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Sunday, March 30, 2008

Dating Advice from LI!

The NYT is a mixed bag for LI readers this Sunday. There is the abstinence group article in the NYT magazine, which hangs its hook on the fact that the abstinence group in question forks over tuition at Harvard. I’d prefer an article about a group dedicated to abstinence from writing articles on abstinence groups, myself. It is one of those everyday reminders that the NYT is an incredibly provincial paper, all in all.

The best thing in the paper is James Glanz’ article about the militias in Basra. It almost counterbalances the incredible load of bullshit dumped by Sabrina Tavernise on the innocent reader who desires some clue as to what is going on in Iraq. Think back to the glory days, when NYT journalists were wondering whether Chalabi would be prime minister, or whether the Iraqis would just, unanimously make him king. Tavernise accurately reflects the policy of disconnect and denial that obviously rules in the Bushian Green Zone.

And talking about disconnect and denial – in the Book section there is an essay that drags literature into the ever disheartening world of the Glamour dating quiz by Rachel Donadio. The blogs will be over this like white on rice, and LI, following our new, Lady Bitch Ray driven sprint for popularity, will join them to say that the interesting thing about the essay is the way it tiptoes around a major issue – the startling decline of intelligence among our former lords and masters, the white American male. Ostensibly about conflicting tastes in books and how this plays out in the Indie movie of Valentine Heart relationships that the NYT so cherishes – its bourgeois breath down your neck, you Lords of Acid scumbags – the quotes make it quite clear that the state of play in America is between Dumb and Despairing:

“Let’s face it — this may be a gender issue. Brainy women are probably more sensitive to literary deal breakers than are brainy men. (Rare is the guy who’d throw a pretty girl out of bed for revealing her imperfect taste in books.) After all, women read more, especially when it comes to fiction. “It’s really great if you find a guy that reads, period,” said Beverly West, an author of “Bibliotherapy: The Girl’s Guide to Books for Every Phase of Our Lives.”

Or this: “Manhattan dating is a highly competitive, ruthlessly selective sport,” Augusten Burroughs, the author of “Running With Scissors” and other vivid memoirs, said. “Generally, if a guy had read a book in the last year, or ever, that was good enough.”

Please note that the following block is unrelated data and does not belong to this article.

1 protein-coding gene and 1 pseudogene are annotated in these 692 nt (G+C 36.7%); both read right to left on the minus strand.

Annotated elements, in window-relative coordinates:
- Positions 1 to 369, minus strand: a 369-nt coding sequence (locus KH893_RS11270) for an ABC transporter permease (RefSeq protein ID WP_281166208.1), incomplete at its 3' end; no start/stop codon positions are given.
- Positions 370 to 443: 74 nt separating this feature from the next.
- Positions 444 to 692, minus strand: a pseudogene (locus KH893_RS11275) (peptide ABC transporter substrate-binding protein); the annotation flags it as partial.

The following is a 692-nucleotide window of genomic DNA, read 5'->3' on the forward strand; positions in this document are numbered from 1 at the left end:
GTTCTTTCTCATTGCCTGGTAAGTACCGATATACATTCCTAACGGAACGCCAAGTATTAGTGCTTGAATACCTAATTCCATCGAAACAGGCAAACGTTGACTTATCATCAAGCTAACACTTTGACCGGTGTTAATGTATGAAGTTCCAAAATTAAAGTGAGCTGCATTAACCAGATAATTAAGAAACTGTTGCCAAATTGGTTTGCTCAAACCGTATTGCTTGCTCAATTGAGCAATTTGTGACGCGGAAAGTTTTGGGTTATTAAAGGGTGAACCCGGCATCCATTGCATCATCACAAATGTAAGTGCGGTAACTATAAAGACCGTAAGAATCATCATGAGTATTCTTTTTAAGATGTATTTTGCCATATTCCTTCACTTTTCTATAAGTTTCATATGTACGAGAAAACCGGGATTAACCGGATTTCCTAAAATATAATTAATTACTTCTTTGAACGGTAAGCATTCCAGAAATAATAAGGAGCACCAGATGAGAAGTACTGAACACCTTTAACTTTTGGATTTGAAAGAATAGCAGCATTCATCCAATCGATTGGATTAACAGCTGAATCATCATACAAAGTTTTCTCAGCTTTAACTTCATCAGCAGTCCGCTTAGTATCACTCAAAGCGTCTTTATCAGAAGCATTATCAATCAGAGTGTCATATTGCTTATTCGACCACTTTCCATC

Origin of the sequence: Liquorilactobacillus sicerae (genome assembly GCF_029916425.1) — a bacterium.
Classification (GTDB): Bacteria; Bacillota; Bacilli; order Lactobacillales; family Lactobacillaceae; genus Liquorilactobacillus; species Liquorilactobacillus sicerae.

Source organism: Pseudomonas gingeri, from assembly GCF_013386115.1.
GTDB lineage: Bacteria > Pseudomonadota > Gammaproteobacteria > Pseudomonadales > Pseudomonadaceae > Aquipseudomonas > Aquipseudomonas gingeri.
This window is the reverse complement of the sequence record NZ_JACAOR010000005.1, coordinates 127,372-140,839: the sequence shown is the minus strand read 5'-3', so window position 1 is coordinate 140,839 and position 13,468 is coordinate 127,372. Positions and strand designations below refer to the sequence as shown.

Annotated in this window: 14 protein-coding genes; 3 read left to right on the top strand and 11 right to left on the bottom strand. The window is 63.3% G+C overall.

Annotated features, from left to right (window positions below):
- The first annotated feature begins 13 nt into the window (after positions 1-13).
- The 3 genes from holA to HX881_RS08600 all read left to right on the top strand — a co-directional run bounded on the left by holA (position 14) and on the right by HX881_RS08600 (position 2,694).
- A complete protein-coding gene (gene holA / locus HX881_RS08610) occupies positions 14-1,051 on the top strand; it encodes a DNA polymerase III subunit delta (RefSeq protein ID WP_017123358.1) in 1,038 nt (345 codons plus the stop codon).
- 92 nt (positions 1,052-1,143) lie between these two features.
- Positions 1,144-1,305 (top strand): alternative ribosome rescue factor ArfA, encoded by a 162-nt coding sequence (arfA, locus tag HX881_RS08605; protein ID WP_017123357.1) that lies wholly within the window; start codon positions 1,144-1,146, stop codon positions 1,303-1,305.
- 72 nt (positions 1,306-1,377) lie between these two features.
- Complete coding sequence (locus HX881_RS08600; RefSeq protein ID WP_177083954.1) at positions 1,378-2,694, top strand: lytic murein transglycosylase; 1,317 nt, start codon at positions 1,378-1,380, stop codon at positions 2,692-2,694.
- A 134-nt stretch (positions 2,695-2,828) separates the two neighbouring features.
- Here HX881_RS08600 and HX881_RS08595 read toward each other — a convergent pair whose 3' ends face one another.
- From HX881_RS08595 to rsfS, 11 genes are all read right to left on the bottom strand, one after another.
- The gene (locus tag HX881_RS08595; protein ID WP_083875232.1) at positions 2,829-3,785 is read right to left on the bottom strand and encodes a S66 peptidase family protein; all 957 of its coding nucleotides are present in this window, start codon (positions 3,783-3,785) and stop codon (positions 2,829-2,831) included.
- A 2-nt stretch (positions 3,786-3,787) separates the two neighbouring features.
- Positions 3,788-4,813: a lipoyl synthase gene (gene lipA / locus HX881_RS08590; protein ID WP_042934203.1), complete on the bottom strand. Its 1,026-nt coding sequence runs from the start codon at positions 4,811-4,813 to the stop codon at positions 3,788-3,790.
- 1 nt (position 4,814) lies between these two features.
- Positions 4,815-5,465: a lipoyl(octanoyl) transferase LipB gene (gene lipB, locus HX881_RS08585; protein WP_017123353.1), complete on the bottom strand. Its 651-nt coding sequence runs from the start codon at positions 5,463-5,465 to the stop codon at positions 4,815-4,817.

Burroughs, however, shows himself a putz in the next sentence: “As he walked to meet him outside Dean & DeLuca, “I saw, to my horror, an artfully worn, older-than-me copy of ‘Proust’ by Samuel Beckett.” That, Burroughs claims, was a deal breaker. “If there existed a more hackneyed, achingly obvious method of telegraphing one’s education, literary standards and general intelligence, I couldn’t imagine it.”

Unwittingly, Burroughs puts his finger on the reason for the stark, hopefully reversible night of ignorance that has fallen on a way too significant portion of the American Male population: the treatment of books as so much fucking impression management in the always popular "hot or not!" contest our dreamland of American Idol judges has cooked up as a national past time. LI could give a fuck about the number of books someone reads, of course - read one, read a hundred thousand. It is the intensity of the third life that counts, the willingness to lose yourself, and to even ask, in the immortal words of my best friend David: what's so important about your life? If you have never gone, like Orpheus in Cocteau's movie, through the mirror, then fuck you, you a nasty motherfucker - that's our general attitude, copped from Kimberley Jones, and we're stickin' with it. The third life switch from literature to action movies and war games affected by the male population is the vast, social wart on our behemoth Uncle Sam’s body – in fact, the wart has taken over the head. Athena’s curse of ate – blindness – is upon the sex. Remember, the next time you hear some bourgeois idiot like Burroughs make fun of some soul reading a used book, or – dating advice from LI! – the man you are going out with calmly states he isn’t a “reader”, look closely at his mouth. The blood of Iraqis is dribbling from his lips.


Anonymous said...

She twisted a bottle in the ice.
"It will be cold in ten minutes."
"It's a long time," said Henri.
"Yes, it is a long time."
"The war will also last. We have not finished waiting."

- Georges Bataille, "Julie"


Roger Gathmann said...